Once installed, SlimServer wanted to find where my music was located. Either I could choose a folder and let it scan away or I could import my existing iTunes library; I chose the latter, since I use iTunes for all my music needs. Within a minute or two, my entire library was indexed and ready for playback. I still had to install the actual Squeezebox, though, before I could crank any tunes out. The problem is that any tracks bought off the Tunes Music Store can’t be played due to DRM restrictions. So, until Apple fixes this for third parties, you’ll either have to go without your music or burn it to a CD and re-rip it into MP3 format.
Upstairs where my home stereo system is, I connected the Squeezebox to my receiver with RCA cables and hooked it up to my router via Ethernet. After plugging the box in and going through a very easy and quick setup, I was ready to stream music. Anyone with even the slightest grasp on technology will be able to set up the Squeezebox and get music streaming in no time.
Squeezebox also has built-in 802.11g wireless capabilities that allow you to easily join your existing home network and stream music wirelessly so you don’t have to run cables everywhere. You just use the remote to select your network, enter in the WEP key (if it isn’t provided for you), and you’re connected. It’s very easy to use and a great feature, which really makes the Squeezebox worth the money.
When using SlimServer through your web browser, you’ll need to create a playlist for use with your Squeezebox. You cannot play songs without adding them to a playlist first, which was a minor annoyance in the beginning, but I got used to it quickly. You can easily browse through your artists, albums, and genres to get to your favorite tracks. It works in a tier-based sequence, so if you want to add an entire album or artist you can easily do so just by clicking the “Add to Playlist” button.
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The screen is split into your music collection on the left and your current playlist and controls on the right. Clicking a song on the right will play that song through the Squeezebox in crisp, hi-fi sound through your stereo. You can remove songs from the playlist, move song order, and control volume with the click of a mouse. Being able to control volume remotely is a very nice feature; it means I don’t have to run upstairs to my stereo every time my girlfriend yells at me that my prog rock is playing too loud. I can just stay on my iMac downstairs, lower the volume from a 10 to a 3, and be done with it. As a tribute to “Spinal Tap” fans, you do have the ability to crank the volume up to 11. No joke. The volume ranges from 1 to 11. You can even power off the device if you’re not using it and don’t want to jack up your electricity bill.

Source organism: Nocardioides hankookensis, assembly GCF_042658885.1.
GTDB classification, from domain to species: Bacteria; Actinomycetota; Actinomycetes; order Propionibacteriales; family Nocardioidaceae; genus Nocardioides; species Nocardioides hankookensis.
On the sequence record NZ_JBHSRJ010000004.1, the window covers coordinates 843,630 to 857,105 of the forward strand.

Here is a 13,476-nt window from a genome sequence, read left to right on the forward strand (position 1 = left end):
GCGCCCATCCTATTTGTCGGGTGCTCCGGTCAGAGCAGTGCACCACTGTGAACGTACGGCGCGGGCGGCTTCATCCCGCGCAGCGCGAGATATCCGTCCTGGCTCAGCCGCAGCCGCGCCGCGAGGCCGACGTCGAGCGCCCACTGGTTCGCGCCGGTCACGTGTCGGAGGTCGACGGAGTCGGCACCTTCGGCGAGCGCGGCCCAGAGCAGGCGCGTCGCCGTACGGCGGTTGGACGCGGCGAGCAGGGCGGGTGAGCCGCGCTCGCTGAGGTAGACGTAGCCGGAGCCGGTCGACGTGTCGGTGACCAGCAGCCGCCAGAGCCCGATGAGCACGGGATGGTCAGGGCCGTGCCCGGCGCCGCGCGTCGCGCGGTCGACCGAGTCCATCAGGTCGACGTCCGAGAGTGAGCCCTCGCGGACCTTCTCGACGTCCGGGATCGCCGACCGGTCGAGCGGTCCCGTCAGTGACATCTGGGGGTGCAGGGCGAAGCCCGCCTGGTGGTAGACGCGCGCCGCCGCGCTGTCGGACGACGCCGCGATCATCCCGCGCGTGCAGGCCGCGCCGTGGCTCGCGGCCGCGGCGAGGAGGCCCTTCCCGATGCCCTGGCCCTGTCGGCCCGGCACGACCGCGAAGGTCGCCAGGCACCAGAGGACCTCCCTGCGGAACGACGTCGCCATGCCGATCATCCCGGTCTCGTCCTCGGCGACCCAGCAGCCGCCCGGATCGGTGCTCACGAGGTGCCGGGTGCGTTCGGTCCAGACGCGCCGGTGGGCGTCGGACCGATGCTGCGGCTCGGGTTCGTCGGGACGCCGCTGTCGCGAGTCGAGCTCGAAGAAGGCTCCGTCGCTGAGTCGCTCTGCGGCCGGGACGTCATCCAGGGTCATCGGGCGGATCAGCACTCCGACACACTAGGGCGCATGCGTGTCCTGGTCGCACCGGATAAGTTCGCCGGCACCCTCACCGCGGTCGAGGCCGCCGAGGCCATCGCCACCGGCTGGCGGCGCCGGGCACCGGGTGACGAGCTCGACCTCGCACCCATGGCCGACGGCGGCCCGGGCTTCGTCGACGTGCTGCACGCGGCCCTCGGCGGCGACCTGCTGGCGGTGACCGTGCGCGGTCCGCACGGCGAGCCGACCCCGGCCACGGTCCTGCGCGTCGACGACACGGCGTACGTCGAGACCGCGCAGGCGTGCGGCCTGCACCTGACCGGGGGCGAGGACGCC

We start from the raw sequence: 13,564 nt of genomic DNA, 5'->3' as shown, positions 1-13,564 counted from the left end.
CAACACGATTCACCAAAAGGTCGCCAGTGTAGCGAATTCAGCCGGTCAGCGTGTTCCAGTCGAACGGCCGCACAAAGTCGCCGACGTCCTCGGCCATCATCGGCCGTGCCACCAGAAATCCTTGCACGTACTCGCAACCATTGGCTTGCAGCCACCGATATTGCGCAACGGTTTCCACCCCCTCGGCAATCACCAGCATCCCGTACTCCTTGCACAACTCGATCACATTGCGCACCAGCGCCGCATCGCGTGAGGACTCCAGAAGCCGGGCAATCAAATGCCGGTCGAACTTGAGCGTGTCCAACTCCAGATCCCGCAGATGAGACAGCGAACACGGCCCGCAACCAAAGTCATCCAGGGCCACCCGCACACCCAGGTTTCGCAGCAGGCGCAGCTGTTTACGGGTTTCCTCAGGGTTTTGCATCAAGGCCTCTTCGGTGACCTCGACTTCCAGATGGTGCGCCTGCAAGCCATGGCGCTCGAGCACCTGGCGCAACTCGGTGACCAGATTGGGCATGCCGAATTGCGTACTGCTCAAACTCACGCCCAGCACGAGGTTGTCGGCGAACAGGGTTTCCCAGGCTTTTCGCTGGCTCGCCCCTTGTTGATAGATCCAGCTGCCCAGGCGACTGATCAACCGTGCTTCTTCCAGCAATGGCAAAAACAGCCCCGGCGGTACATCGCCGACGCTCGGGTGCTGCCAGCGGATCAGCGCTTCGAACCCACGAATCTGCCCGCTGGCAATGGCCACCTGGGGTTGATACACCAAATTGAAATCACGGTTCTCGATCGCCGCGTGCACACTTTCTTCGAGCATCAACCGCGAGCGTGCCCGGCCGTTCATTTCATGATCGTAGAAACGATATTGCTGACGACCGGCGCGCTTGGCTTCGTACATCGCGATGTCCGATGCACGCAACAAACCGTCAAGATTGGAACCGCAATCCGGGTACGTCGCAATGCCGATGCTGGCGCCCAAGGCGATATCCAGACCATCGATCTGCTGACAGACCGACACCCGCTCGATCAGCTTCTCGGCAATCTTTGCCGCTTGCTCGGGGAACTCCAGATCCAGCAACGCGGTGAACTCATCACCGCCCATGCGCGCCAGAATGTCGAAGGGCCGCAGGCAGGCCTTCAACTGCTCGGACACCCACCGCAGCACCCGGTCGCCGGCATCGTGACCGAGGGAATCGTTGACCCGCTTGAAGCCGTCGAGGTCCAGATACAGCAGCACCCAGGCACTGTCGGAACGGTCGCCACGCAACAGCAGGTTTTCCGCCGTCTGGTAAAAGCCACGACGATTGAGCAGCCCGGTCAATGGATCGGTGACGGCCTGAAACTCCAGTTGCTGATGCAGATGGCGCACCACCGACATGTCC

When using both Ethernet and Wireless with Squeezebox, never once did quality or latency become an issue. You’ll never need to worry about your music getting interrupted unless your dog trips over the power cord to your computer (or something of that nature). This is what makes Squeezebox a great product and better than a cheaper, shoddier solution that isn’t dedicated solely to music, such as a Media Center PC. If you want a no-nonsense, hassle-free music experience, this is the way to go.
Compared with other systems, you have to realize what you’re getting. For $249.99, you can get the Squeezebox without wireless, or for $50 more, you can get the version with 802.11g built in. For someone looking to stream music to his or her home theater system wirelessly, you cannot find a better deal than the $299.99 version of Squeezebox. It does the job it’s supposed to do, it does it well, and it has zero latency. You don’t need much more than that. If you demand more, step up to a SONOS digital music system, but be prepared to spend upwards of $1000 to make it work throughout your entire home.
Image Courtesy of Squeezebox
Slim Devices’ latest version of the Squeezebox is a hit. Great features, open-source software, wireless compatibility, and a remote make it worth your time and money. The price is affordable for those who are looking for a wireless music solution but don’t want to break the bank or give up their savings. Slim Devices offers excellent support with their software and installation, and the documentation is terrific. The player has a few design flaws that can be overlooked by most and is very easy to set up. Do yourself a favor: if you’ve been using your computer to listen to music for the past year, get out of that habit and get into Squeezebox. You’ll appreciate your music freely flowing through the crisp speakers of a stereo system, as opposed to being confined to a chair and listening to your music through built-in speakers.
- Open-source software
- Excellent price
- No latency or interference with music on both wired and wireless connections
- Sleek design
- No playback for songs bought using the iTunes Music Store
- Device plugs are too close to the stand